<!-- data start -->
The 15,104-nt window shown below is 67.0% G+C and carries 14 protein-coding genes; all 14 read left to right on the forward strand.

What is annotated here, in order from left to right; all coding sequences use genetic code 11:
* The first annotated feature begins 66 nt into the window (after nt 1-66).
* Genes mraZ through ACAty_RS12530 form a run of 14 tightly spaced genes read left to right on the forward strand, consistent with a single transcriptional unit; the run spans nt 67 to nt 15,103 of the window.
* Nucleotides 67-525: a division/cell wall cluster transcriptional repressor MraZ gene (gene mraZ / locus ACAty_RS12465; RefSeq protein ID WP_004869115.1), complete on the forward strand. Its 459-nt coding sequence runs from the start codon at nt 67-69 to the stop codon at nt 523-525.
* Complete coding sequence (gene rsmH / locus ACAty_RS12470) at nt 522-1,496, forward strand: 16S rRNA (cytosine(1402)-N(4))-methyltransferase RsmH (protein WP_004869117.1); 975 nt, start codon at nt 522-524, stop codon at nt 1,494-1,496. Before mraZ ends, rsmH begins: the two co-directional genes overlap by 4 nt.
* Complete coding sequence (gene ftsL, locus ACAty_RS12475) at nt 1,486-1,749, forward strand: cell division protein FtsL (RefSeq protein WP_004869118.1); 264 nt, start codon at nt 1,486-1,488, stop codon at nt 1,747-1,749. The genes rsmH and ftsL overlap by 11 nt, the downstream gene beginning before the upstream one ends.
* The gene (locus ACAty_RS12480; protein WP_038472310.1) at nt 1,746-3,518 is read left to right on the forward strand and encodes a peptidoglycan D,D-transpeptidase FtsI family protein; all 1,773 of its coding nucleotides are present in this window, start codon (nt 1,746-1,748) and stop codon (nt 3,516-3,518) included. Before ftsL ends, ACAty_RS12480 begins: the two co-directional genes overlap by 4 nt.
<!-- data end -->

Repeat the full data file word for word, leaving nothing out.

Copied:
The 15,104-nt window shown below is 67.0% G+C and carries 14 protein-coding genes; all 14 read left to right on the forward strand.

What is annotated here, in order from left to right; all coding sequences use genetic code 11:
* The first annotated feature begins 66 nt into the window (after nt 1-66).
* Genes mraZ through ACAty_RS12530 form a run of 14 tightly spaced genes read left to right on the forward strand, consistent with a single transcriptional unit; the run spans nt 67 to nt 15,103 of the window.
* Nucleotides 67-525: a division/cell wall cluster transcriptional repressor MraZ gene (gene mraZ / locus ACAty_RS12465; RefSeq protein ID WP_004869115.1), complete on the forward strand. Its 459-nt coding sequence runs from the start codon at nt 67-69 to the stop codon at nt 523-525.
* Complete coding sequence (gene rsmH / locus ACAty_RS12470) at nt 522-1,496, forward strand: 16S rRNA (cytosine(1402)-N(4))-methyltransferase RsmH (protein WP_004869117.1); 975 nt, start codon at nt 522-524, stop codon at nt 1,494-1,496. Before mraZ ends, rsmH begins: the two co-directional genes overlap by 4 nt.
* Complete coding sequence (gene ftsL, locus ACAty_RS12475) at nt 1,486-1,749, forward strand: cell division protein FtsL (RefSeq protein WP_004869118.1); 264 nt, start codon at nt 1,486-1,488, stop codon at nt 1,747-1,749. The genes rsmH and ftsL overlap by 11 nt, the downstream gene beginning before the upstream one ends.
* The gene (locus ACAty_RS12480; protein WP_038472310.1) at nt 1,746-3,518 is read left to right on the forward strand and encodes a peptidoglycan D,D-transpeptidase FtsI family protein; all 1,773 of its coding nucleotides are present in this window, start codon (nt 1,746-1,748) and stop codon (nt 3,516-3,518) included. Before ftsL ends, ACAty_RS12480 begins: the two co-directional genes overlap by 4 nt.